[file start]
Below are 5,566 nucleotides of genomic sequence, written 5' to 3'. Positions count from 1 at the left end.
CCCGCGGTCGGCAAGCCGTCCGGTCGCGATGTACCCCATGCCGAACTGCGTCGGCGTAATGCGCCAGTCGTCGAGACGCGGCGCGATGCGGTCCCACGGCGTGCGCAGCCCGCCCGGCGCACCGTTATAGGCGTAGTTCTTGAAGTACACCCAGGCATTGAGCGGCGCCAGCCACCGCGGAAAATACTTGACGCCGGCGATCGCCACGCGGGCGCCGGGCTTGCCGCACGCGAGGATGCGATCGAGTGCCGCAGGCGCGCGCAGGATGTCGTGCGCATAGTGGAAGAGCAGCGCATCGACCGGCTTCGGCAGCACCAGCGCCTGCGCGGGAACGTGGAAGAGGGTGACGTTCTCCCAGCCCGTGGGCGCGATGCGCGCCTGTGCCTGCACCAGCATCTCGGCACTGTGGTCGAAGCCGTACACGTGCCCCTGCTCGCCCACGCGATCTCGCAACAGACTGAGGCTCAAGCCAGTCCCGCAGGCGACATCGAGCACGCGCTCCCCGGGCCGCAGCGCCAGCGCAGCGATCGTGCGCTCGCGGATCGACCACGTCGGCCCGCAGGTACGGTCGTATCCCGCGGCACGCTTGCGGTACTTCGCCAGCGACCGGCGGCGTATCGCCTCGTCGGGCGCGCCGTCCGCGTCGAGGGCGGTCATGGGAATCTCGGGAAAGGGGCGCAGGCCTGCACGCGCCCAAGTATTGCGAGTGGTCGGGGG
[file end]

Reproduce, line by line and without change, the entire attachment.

Below are 5,566 nucleotides of genomic sequence, written 5' to 3'. Positions count from 1 at the left end.
CCCGCGGTCGGCAAGCCGTCCGGTCGCGATGTACCCCATGCCGAACTGCGTCGGCGTAATGCGCCAGTCGTCGAGACGCGGCGCGATGCGGTCCCACGGCGTGCGCAGCCCGCCCGGCGCACCGTTATAGGCGTAGTTCTTGAAGTACACCCAGGCATTGAGCGGCGCCAGCCACCGCGGAAAATACTTGACGCCGGCGATCGCCACGCGGGCGCCGGGCTTGCCGCACGCGAGGATGCGATCGAGTGCCGCAGGCGCGCGCAGGATGTCGTGCGCATAGTGGAAGAGCAGCGCATCGACCGGCTTCGGCAGCACCAGCGCCTGCGCGGGAACGTGGAAGAGGGTGACGTTCTCCCAGCCCGTGGGCGCGATGCGCGCCTGTGCCTGCACCAGCATCTCGGCACTGTGGTCGAAGCCGTACACGTGCCCCTGCTCGCCCACGCGATCTCGCAACAGACTGAGGCTCAAGCCAGTCCCGCAGGCGACATCGAGCACGCGCTCCCCGGGCCGCAGCGCCAGCGCAGCGATCGTGCGCTCGCGGATCGACCACGTCGGCCCGCAGGTACGGTCGTATCCCGCGGCACGCTTGCGGTACTTCGCCAGCGACCGGCGGCGTATCGCCTCGTCGGGCGCGCCGTCCGCGTCGAGGGCGGTCATGGGAATCTCGGGAAAGGGGCGCAGGCCTGCACGCGCCCAAGTATTGCGAGTGGTCGGGGG